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50 & 20 Years Ago

20 Years Ago: The Printing Works, London E14

Taken from Steel Construction, 1989

The site is at the former East India Dock, London Docklands.
Two state-of-the-art printing presses, which were already on order had to be accommodated in a new printing hall. Associated with this were publishing, production facilities, bulk paper storage and despatch areas amounting to a total of 14,000 sq m (150,000 sq ft). The building had to be ready to receive the printing presses within twelve months of the initial briefing session and completed ready to start printing six months later.

The building is a clear statement of its internal organisation with the two large and intricate printing presses visible to commuters on the A13 through a 16 metre high 92 metre long glazed wall. To achieve this large glazed screen within the context of the building a special glazing and structural system was developed within the very tight programme. This included modelling and testing of full scale prototypes.

One of the aims of the development is that the building will not only fulfil its function but become a landmark and identify The Financial Times with the overall Docklands development.

The steel-framed building was designed with the economy of industrialised building techniques in mind. Both a fast construction time and a flexible building capable of future expansion have been achieved. The building configuration allows for a doubling of printing facilities. The glazed walls utilise a frameless structural glazing system and the remaining areas are clad in a specially developed and tested panel system using super-plastic aluminium.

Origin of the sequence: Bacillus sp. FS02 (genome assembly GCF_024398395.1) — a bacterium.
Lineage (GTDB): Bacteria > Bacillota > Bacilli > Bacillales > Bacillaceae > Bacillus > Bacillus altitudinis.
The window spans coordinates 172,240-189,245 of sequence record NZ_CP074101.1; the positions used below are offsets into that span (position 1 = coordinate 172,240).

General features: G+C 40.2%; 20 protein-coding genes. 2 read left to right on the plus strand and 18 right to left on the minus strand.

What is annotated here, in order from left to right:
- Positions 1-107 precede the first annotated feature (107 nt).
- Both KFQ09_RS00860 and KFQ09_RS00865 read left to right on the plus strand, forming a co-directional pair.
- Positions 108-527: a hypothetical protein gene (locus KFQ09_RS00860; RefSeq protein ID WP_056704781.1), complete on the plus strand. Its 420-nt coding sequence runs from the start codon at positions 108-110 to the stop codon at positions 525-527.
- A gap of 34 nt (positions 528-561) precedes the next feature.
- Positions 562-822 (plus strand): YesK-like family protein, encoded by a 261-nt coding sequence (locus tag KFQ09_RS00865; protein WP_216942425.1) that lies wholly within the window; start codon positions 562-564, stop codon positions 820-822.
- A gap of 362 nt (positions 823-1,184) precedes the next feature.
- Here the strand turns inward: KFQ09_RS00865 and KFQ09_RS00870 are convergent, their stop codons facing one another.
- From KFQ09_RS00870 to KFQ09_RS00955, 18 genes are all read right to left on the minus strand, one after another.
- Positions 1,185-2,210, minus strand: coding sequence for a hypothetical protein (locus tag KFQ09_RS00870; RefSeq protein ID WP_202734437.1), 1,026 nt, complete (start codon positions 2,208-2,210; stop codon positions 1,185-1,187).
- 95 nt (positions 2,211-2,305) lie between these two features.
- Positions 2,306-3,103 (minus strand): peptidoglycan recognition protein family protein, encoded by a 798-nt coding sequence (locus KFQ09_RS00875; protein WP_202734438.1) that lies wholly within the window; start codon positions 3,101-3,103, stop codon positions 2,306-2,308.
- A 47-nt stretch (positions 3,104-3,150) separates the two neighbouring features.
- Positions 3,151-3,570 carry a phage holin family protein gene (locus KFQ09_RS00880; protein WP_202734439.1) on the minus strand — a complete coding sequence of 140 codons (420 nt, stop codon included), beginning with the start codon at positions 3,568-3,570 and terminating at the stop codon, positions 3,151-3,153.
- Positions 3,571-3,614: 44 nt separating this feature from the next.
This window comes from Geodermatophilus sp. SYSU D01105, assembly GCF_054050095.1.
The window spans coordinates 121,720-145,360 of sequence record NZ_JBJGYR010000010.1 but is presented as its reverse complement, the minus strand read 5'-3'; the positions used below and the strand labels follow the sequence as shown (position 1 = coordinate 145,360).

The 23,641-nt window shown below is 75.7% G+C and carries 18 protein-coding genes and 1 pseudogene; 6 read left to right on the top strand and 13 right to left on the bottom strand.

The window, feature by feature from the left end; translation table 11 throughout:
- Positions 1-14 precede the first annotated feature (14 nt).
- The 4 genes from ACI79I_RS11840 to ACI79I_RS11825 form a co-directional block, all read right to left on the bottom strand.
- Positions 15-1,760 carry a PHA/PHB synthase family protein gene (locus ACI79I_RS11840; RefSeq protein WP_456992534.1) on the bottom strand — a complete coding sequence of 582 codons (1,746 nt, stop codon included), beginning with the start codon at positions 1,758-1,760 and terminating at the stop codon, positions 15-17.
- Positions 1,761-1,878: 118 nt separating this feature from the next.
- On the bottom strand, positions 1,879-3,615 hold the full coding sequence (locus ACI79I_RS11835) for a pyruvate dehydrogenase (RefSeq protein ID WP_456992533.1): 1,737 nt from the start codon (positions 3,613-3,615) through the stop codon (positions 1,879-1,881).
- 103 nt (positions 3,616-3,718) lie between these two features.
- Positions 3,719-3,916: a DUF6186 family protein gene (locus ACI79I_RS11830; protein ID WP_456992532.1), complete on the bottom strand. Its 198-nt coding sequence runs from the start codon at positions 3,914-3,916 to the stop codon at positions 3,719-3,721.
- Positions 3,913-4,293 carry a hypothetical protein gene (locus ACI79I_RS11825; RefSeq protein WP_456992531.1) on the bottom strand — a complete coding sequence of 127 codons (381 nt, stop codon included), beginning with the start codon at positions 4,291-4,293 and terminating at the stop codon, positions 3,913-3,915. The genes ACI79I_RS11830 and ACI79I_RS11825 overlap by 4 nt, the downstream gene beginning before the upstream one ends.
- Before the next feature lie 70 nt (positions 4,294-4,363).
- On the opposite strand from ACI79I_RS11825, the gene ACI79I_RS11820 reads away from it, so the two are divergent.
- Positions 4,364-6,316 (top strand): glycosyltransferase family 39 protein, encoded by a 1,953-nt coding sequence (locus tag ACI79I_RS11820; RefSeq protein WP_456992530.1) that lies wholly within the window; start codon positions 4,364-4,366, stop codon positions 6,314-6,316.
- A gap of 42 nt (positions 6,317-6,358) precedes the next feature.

The structure contains over 1500 tonnes of structural steel, much of it being complex fabrication. Thirty aerofoil columns each 16.5m long, were erected around the perimeter of the building, with lattice columns and roof trusses up to 20m long used in other areas.

Three gangs of erectors working to an erection sequence of 21 phases completed the programme in only 10 weeks.

Judge’s Comments:
Structural steel was chosen to provide not only economy and speed, but also to create an elegant and pleasant working environment. The facade, in particular the glazed wall, is ingenious and very successful although the same attention to detail is not reflected in the interior of the building.

FACT FILE: The Printing Works, London E14
Architects: Nicholas Grimshaw & Partners Ltd
Structural Engineers: J Robinson & Son (Consulting Engineers) Ltd
Steelwork Contractor: Conder Structures
Main Contractor: Bovis Construction Limited

 

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